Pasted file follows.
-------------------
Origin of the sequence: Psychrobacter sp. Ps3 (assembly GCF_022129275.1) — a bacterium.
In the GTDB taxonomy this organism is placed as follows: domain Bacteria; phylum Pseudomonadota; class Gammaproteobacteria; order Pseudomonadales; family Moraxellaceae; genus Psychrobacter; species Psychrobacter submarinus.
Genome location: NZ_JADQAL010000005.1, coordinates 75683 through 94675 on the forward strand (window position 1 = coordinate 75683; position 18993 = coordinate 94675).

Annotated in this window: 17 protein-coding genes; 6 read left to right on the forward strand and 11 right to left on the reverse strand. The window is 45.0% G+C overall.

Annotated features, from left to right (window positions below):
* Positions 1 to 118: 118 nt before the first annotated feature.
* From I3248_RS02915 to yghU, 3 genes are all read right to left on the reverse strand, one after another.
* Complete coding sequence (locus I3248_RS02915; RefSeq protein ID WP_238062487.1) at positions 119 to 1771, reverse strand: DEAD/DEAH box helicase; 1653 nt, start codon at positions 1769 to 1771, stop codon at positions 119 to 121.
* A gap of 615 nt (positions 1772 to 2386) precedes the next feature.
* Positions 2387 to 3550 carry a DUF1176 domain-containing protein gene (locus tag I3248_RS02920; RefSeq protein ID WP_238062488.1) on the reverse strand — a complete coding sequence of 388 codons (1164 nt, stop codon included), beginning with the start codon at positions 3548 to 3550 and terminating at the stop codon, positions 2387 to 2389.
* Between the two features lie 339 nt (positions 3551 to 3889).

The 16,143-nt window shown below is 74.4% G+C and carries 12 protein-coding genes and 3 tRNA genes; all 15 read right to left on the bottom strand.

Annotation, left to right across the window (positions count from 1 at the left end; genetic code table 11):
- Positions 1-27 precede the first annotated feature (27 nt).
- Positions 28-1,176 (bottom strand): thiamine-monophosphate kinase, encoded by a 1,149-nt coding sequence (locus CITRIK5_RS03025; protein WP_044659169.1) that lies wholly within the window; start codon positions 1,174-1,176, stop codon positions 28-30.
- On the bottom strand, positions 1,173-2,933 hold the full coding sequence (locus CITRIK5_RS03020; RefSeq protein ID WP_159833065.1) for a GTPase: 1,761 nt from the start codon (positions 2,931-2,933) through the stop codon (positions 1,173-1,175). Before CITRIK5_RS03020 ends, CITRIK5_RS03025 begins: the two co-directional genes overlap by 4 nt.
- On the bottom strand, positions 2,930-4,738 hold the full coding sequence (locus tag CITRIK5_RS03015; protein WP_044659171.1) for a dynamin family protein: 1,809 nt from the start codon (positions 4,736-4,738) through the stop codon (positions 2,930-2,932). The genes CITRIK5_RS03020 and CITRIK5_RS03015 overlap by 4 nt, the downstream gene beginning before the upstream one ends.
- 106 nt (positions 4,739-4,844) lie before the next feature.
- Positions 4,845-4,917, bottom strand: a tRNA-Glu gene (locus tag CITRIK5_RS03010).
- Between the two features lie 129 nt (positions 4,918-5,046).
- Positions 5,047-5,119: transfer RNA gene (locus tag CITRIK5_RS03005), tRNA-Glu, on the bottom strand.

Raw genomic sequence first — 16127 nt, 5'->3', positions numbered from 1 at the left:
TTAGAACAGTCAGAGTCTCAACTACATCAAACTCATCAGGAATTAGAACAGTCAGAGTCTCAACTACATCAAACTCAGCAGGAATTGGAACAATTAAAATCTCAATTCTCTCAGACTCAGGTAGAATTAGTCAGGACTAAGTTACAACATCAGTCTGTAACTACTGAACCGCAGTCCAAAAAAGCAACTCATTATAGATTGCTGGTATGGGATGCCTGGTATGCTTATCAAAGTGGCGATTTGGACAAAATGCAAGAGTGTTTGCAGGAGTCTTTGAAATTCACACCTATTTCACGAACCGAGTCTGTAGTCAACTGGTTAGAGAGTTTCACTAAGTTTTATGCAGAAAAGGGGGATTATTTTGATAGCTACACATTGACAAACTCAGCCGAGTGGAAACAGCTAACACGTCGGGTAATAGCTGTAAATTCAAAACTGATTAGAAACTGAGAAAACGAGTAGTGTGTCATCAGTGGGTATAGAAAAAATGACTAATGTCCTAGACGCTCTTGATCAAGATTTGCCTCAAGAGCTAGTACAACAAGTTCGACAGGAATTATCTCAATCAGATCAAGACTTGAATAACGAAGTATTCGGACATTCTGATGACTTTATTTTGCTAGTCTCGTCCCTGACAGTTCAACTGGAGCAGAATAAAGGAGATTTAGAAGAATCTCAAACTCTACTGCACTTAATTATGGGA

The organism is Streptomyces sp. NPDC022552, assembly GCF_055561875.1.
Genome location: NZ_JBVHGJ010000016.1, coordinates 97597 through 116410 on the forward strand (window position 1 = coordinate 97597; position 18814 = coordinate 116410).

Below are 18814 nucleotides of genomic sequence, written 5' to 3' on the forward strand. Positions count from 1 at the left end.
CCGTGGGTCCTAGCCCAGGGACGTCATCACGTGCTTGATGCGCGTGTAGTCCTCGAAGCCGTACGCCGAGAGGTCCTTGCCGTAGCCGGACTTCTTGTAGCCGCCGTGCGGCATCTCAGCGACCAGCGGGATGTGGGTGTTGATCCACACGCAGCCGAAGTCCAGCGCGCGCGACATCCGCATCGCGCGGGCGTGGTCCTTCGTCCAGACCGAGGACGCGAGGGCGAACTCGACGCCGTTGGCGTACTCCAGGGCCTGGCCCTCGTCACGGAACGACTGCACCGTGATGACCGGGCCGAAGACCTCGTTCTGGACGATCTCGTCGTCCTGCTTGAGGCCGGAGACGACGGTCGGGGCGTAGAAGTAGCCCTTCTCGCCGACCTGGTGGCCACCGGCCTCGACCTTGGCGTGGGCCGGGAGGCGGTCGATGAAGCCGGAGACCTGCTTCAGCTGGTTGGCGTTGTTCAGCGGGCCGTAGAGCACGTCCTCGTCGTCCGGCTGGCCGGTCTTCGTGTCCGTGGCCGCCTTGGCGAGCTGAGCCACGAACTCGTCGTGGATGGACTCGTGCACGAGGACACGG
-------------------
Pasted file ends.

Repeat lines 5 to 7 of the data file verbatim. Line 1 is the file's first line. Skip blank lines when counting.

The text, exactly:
Annotated features, from left to right (window positions below):
* Positions 1 to 118: 118 nt before the first annotated feature.
* From I3248_RS02915 to yghU, 3 genes are all read right to left on the reverse strand, one after another.